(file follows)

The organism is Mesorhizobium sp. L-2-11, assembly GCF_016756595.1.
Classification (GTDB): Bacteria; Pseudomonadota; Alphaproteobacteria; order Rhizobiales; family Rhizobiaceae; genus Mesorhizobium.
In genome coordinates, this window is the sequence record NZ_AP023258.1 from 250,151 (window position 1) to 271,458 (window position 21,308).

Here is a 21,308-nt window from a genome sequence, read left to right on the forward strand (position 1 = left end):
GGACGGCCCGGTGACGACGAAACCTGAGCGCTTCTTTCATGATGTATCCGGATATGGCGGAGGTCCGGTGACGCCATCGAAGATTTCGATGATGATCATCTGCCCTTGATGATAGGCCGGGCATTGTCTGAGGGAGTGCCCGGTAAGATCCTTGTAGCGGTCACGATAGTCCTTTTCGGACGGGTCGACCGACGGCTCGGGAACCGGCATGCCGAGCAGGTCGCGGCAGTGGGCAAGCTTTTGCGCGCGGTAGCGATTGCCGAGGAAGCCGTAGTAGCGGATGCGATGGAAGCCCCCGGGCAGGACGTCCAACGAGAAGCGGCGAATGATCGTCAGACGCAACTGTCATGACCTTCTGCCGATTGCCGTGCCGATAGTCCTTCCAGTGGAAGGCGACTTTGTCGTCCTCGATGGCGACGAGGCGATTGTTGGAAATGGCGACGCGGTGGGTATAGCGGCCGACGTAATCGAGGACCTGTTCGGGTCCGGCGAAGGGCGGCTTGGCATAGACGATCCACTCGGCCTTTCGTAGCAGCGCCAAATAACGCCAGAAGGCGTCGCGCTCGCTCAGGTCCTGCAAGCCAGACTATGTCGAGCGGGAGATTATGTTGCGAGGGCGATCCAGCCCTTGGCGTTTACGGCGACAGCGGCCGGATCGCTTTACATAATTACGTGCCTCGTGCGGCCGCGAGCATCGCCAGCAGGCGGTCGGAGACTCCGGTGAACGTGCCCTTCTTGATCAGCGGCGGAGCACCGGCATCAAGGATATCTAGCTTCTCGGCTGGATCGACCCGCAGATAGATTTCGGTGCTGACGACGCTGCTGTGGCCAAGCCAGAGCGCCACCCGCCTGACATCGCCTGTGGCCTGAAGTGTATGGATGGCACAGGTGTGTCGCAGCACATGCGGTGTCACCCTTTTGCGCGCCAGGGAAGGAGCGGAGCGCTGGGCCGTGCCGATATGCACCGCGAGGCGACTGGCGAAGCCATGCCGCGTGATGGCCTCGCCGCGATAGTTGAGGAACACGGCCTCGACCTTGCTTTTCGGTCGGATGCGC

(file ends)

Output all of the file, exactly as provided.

The organism is Mesorhizobium sp. L-2-11, assembly GCF_016756595.1.
Classification (GTDB): Bacteria; Pseudomonadota; Alphaproteobacteria; order Rhizobiales; family Rhizobiaceae; genus Mesorhizobium.
In genome coordinates, this window is the sequence record NZ_AP023258.1 from 250,151 (window position 1) to 271,458 (window position 21,308).

Here is a 21,308-nt window from a genome sequence, read left to right on the forward strand (position 1 = left end):
GGACGGCCCGGTGACGACGAAACCTGAGCGCTTCTTTCATGATGTATCCGGATATGGCGGAGGTCCGGTGACGCCATCGAAGATTTCGATGATGATCATCTGCCCTTGATGATAGGCCGGGCATTGTCTGAGGGAGTGCCCGGTAAGATCCTTGTAGCGGTCACGATAGTCCTTTTCGGACGGGTCGACCGACGGCTCGGGAACCGGCATGCCGAGCAGGTCGCGGCAGTGGGCAAGCTTTTGCGCGCGGTAGCGATTGCCGAGGAAGCCGTAGTAGCGGATGCGATGGAAGCCCCCGGGCAGGACGTCCAACGAGAAGCGGCGAATGATCGTCAGACGCAACTGTCATGACCTTCTGCCGATTGCCGTGCCGATAGTCCTTCCAGTGGAAGGCGACTTTGTCGTCCTCGATGGCGACGAGGCGATTGTTGGAAATGGCGACGCGGTGGGTATAGCGGCCGACGTAATCGAGGACCTGTTCGGGTCCGGCGAAGGGCGGCTTGGCATAGACGATCCACTCGGCCTTTCGTAGCAGCGCCAAATAACGCCAGAAGGCGTCGCGCTCGCTCAGGTCCTGCAAGCCAGACTATGTCGAGCGGGAGATTATGTTGCGAGGGCGATCCAGCCCTTGGCGTTTACGGCGACAGCGGCCGGATCGCTTTACATAATTACGTGCCTCGTGCGGCCGCGAGCATCGCCAGCAGGCGGTCGGAGACTCCGGTGAACGTGCCCTTCTTGATCAGCGGCGGAGCACCGGCATCAAGGATATCTAGCTTCTCGGCTGGATCGACCCGCAGATAGATTTCGGTGCTGACGACGCTGCTGTGGCCAAGCCAGAGCGCCACCCGCCTGACATCGCCTGTGGCCTGAAGTGTATGGATGGCACAGGTGTGTCGCAGCACATGCGGTGTCACCCTTTTGCGCGCCAGGGAAGGAGCGGAGCGCTGGGCCGTGCCGATATGCACCGCGAGGCGACTGGCGAAGCCATGCCGCGTGATGGCCTCGCCGCGATAGTTGAGGAACACGGCCTCGACCTTGCTTTTCGGTCGGATGCGC